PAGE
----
Q&A: Jimi Hendrix influenced genre-defying singer-songwriter Ady Suleiman
- Credit: Archant
Ady Suleiman is a 24-year-old half Tanzanian half English singer songwriter from Nottingham. Earmarked as one to watch after being spotted by BBC Music Introducing he featured on Chance the Rapper’s recent Surf Album and collaborated with Joey Bada$$ on his own What’s the Score EP. He brings his reggae, r’n’b, soul and hip hop blend to XOYO tonight.
Q Hi Ady. Your music seems to use a lot of elements from R&B and soul, but growing up, I read you were more of a Hendrix-loving hippy. How did that style change come about?
A I think over time you change as a person and when I was younger Hendrix culture spoke to me. And it still does, but as I got older I became interested in other genres. I think genres are reminiscent of a time and as I got older I moved onto soul and r’n’b, and loads of different kinds of music. I don’t know why but I don’t like to be defined by one genre.
Q What impact does growing up in Nottingham have on your work?
A Notts is a very multi-cultural place and when I was growing up there were lots of genres of music around and you were free to like a bit of everything as there was no strict scene. There were all kind of nights, and audiences for all of it. I think that’s why my music is cross genre, also because all my friends like different genres. We don’t live in a time where one genre leads, everyone listens to everything. Especially in Notts I found there wasn’t one scene of people, there’s an alternative, soul, reggae, rock, goth scene, everything. But you see the same people at same nights and everyone’s on the same vibe. It’s great.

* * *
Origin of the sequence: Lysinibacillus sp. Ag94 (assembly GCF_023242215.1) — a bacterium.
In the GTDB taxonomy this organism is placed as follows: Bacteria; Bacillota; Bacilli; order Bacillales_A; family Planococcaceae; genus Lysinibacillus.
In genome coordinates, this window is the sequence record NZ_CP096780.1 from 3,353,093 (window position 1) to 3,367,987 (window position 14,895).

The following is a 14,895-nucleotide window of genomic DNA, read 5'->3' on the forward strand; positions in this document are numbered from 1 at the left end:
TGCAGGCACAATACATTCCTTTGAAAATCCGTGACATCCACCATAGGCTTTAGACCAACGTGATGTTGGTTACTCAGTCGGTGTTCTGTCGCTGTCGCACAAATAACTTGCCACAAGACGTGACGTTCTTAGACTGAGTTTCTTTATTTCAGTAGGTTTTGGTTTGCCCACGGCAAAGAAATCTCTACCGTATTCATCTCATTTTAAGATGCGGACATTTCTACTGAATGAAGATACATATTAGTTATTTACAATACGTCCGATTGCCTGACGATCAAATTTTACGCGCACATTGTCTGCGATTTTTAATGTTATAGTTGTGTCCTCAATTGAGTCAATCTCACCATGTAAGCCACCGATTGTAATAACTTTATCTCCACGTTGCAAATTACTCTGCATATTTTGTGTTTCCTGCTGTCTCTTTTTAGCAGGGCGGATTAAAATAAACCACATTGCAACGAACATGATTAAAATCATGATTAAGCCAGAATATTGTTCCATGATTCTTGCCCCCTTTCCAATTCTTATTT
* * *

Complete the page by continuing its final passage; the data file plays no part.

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Q What has it been like picking up acclaim from the likes of Frank Ocean, Chance the Rapper and Laura Mvula?
A Yeah sick, it’s been wicked. It’s always pretty surreal actually when someone of that calibre appreciates my music. Especially as I’m inspired by a lot of their work.
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Q I see you’ve been working towards an album? How has that been in comparison to working on EPs?
A It isn’t too dissimilar actually as I’m working with the same people. All projects I’ve worked on have been similar in a way. I guess the only thing that’s changed is that the process has improved as I feel more comfortable with the people I’m working with in the studio. So it’s more fluid.
Q If you could play a show with three artists, dead or alive, who would they be and why?
A If you mean to make a band I would have to say Ginger Baker on drums, Pino Palladino from the D’Angelo record on bass, and of course Jimi Hendrix on guitar. if I’m allowed brass, then I’ll have Chet Baker on trumpet. But if you mean be on the same line up as, it would have to be Jimi, Bob Marley and Stevie Wonder.